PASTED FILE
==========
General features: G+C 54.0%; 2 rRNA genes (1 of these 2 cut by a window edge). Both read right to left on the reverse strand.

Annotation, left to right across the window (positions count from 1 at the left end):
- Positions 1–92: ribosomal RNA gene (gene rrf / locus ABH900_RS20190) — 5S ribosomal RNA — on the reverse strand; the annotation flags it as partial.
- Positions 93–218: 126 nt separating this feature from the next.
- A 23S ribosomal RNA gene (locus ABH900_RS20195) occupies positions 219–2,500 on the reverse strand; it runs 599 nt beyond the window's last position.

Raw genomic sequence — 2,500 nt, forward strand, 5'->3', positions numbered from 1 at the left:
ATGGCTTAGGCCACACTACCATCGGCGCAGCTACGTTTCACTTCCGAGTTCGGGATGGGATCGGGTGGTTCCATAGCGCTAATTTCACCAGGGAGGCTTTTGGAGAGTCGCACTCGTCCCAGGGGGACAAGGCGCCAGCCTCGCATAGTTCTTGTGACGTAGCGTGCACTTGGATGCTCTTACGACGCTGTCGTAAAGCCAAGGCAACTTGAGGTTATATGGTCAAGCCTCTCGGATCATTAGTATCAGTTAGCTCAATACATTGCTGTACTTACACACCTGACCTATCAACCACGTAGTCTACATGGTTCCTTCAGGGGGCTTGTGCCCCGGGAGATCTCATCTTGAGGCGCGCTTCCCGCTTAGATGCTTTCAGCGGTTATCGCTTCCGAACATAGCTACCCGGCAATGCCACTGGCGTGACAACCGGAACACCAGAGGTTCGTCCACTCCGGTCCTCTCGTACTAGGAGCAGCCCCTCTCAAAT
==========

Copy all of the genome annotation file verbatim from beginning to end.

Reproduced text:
General features: G+C 54.0%; 2 rRNA genes (1 of these 2 cut by a window edge). Both read right to left on the reverse strand.

Annotation, left to right across the window (positions count from 1 at the left end):
- Positions 1–92: ribosomal RNA gene (gene rrf / locus ABH900_RS20190) — 5S ribosomal RNA — on the reverse strand; the annotation flags it as partial.
- Positions 93–218: 126 nt separating this feature from the next.
- A 23S ribosomal RNA gene (locus ABH900_RS20195) occupies positions 219–2,500 on the reverse strand; it runs 599 nt beyond the window's last position.

Raw genomic sequence — 2,500 nt, forward strand, 5'->3', positions numbered from 1 at the left:
ATGGCTTAGGCCACACTACCATCGGCGCAGCTACGTTTCACTTCCGAGTTCGGGATGGGATCGGGTGGTTCCATAGCGCTAATTTCACCAGGGAGGCTTTTGGAGAGTCGCACTCGTCCCAGGGGGACAAGGCGCCAGCCTCGCATAGTTCTTGTGACGTAGCGTGCACTTGGATGCTCTTACGACGCTGTCGTAAAGCCAAGGCAACTTGAGGTTATATGGTCAAGCCTCTCGGATCATTAGTATCAGTTAGCTCAATACATTGCTGTACTTACACACCTGACCTATCAACCACGTAGTCTACATGGTTCCTTCAGGGGGCTTGTGCCCCGGGAGATCTCATCTTGAGGCGCGCTTCCCGCTTAGATGCTTTCAGCGGTTATCGCTTCCGAACATAGCTACCCGGCAATGCCACTGGCGTGACAACCGGAACACCAGAGGTTCGTCCACTCCGGTCCTCTCGTACTAGGAGCAGCCCCTCTCAAAT